Twitter Inc (NYSE:TWTR)’s IPO is the hottest of the year, but people have widely diverging opinions on the stock’s value (sometimes even the same person). With the public launch coming next week, Jonnelle Marte at MarketWatch polled readers to get a sense for what the average investor might think and 49% said they are interested in buying shares, but many of them are going to sit out the IPO and wait for the price to settle before making a final decision.
Another 30% of respondents said they aren’t interested in Twitter Inc (NYSE:TWTR), and 20% hadn’t yet formed an opinion, which is practically the same as not being interested with the IPO so close. Oddly, 1% of respondents said that they already own stock as private investors, which serves as a good reminder to take internet polls with a grain of salt.
Twitter is the future of online conversation
The problem with buying Twitter Inc (NYSE:TWTR) when it first comes to market is that it’s not clear how to value a company that is happy to lose money in order to build market share. Amazon has done this to great effect, and is one of the retail world’s powerhouses because of it. Facebook has followed a similar path with uneven results, but investors are backing the company this year. Some people think Twitter is the future of online conversation, but how much that’s actually worth if true is anyone’s guess.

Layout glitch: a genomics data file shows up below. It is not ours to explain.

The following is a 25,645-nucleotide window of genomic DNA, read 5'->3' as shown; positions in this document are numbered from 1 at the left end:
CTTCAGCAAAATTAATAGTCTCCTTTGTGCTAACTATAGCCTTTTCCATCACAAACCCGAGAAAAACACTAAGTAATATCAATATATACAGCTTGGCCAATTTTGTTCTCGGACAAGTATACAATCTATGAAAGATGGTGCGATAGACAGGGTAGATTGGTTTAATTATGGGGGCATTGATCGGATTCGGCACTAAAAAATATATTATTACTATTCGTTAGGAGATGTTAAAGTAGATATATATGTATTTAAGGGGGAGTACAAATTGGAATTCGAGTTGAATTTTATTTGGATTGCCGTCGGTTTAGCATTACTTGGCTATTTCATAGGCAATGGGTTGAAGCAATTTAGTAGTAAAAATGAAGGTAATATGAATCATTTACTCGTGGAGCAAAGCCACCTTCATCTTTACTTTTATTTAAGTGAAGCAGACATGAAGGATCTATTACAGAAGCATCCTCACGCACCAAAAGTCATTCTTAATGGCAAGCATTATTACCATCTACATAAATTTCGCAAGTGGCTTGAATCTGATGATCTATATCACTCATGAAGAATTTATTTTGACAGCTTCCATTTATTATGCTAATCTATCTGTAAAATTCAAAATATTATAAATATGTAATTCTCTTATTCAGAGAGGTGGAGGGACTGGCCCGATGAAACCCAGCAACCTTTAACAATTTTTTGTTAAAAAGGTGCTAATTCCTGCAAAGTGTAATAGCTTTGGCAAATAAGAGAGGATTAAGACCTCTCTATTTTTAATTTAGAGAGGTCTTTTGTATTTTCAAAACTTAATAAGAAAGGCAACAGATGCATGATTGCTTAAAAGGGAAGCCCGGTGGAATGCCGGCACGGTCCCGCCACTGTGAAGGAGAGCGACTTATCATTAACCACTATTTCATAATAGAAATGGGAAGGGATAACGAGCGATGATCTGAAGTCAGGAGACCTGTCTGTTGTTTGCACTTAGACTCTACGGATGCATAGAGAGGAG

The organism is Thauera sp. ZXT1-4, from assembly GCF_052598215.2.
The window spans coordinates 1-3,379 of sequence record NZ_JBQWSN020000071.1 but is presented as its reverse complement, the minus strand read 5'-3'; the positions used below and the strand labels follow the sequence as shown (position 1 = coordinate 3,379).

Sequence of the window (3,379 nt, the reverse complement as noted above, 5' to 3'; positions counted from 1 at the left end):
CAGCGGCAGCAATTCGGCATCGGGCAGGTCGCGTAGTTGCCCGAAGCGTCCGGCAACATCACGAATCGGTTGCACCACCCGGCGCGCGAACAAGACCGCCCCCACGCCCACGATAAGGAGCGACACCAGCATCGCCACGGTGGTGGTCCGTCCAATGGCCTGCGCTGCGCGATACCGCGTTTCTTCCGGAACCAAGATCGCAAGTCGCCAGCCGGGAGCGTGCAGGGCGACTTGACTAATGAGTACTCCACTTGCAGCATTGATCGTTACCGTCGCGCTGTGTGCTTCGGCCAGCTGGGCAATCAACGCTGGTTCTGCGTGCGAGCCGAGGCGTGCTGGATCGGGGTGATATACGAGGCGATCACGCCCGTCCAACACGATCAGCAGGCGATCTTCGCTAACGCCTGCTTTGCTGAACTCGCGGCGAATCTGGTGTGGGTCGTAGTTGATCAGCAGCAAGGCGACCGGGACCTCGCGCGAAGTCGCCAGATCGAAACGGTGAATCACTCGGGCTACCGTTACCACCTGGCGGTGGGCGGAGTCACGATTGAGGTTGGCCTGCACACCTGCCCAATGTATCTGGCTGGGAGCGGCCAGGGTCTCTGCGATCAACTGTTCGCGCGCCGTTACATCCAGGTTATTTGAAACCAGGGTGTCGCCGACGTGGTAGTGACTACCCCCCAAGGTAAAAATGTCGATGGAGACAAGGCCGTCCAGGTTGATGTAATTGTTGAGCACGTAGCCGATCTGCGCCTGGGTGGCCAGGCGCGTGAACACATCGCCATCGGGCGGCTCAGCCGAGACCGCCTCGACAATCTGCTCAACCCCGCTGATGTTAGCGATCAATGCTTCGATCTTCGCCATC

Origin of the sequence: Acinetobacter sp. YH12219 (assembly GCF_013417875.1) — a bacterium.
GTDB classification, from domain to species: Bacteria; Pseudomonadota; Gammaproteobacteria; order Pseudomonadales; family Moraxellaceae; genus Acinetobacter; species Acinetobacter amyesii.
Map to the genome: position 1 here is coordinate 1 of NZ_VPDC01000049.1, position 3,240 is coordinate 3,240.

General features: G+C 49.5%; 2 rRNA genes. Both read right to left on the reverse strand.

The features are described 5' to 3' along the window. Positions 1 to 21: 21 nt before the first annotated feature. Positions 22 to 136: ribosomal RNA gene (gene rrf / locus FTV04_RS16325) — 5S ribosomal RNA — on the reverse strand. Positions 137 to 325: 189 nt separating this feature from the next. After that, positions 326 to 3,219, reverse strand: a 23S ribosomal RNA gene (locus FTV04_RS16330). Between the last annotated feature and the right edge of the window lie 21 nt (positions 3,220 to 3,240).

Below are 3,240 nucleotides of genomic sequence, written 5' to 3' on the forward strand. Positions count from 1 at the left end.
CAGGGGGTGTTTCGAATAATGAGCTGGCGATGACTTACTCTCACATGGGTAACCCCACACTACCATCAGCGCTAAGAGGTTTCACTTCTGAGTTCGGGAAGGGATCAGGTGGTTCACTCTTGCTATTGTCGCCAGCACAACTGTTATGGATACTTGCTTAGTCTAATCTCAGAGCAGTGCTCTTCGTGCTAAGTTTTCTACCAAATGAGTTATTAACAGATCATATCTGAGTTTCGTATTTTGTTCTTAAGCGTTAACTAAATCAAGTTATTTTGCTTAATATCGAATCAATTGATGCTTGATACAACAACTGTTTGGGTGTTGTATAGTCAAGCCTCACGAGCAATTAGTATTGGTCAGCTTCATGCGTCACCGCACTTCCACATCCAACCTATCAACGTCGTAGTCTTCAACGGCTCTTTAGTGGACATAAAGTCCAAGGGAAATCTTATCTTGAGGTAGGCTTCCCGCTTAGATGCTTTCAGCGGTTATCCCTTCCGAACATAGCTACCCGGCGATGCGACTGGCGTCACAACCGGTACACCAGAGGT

And until the price settles down, no one knows what anyone else’s guess might be. Stock prices based on sentiment can jump suddenly, and even people who are bullish on Twitter as a company are wary of getting burned by the IPO. It doesn’t help that many of the investors who would naturally be interested in this type of tech stock have fresh memories of getting burned for buying Facebook Inc (NASDAQ:FB) too early and will probably be more reticent this time around.
Twitter proves that its business model works
When asked if investors would be more interested in Twitter Inc (NYSE:TWTR) during its first month instead of its first day on the market, that 49% pushed up to 53%. For everyone else, it’s probably not so much whether you should wait a day, a month or a year; once Twitter proves that its business model works, investors will start moving in.